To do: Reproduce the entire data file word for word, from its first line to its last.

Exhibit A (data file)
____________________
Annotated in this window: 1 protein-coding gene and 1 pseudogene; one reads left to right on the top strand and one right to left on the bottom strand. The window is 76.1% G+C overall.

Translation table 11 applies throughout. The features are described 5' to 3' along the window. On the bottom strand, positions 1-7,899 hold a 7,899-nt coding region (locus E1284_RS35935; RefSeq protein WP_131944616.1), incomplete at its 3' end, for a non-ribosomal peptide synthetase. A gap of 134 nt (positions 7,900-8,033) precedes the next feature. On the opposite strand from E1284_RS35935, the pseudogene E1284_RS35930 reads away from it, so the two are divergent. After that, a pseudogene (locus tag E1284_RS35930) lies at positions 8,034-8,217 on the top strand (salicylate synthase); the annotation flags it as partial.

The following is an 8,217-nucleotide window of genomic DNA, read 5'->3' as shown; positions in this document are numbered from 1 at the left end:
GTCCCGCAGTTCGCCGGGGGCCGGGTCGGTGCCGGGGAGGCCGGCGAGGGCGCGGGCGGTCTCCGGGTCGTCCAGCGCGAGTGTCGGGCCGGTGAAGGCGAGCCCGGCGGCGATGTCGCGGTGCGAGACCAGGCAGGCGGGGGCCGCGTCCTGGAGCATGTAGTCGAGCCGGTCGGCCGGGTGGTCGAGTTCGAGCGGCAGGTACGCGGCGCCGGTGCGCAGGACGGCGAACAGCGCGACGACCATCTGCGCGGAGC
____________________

Annotated in this window: 1 protein-coding gene and 1 pseudogene; one reads left to right on the top strand and one right to left on the bottom strand. The window is 76.1% G+C overall.

Translation table 11 applies throughout. The features are described 5' to 3' along the window. On the bottom strand, positions 1-7,899 hold a 7,899-nt coding region (locus E1284_RS35935; RefSeq protein WP_131944616.1), incomplete at its 3' end, for a non-ribosomal peptide synthetase. A gap of 134 nt (positions 7,900-8,033) precedes the next feature. On the opposite strand from E1284_RS35935, the pseudogene E1284_RS35930 reads away from it, so the two are divergent. After that, a pseudogene (locus tag E1284_RS35930) lies at positions 8,034-8,217 on the top strand (salicylate synthase); the annotation flags it as partial.

The following is an 8,217-nucleotide window of genomic DNA, read 5'->3' as shown; positions in this document are numbered from 1 at the left end:
GTCCCGCAGTTCGCCGGGGGCCGGGTCGGTGCCGGGGAGGCCGGCGAGGGCGCGGGCGGTCTCCGGGTCGTCCAGCGCGAGTGTCGGGCCGGTGAAGGCGAGCCCGGCGGCGATGTCGCGGTGCGAGACCAGGCAGGCGGGGGCCGCGTCCTGGAGCATGTAGTCGAGCCGGTCGGCCGGGTGGTCGAGTTCGAGCGGCAGGTACGCGGCGCCGGTGCGCAGGACGGCGAACAGCGCGACGACCATCTGCGCGGAGC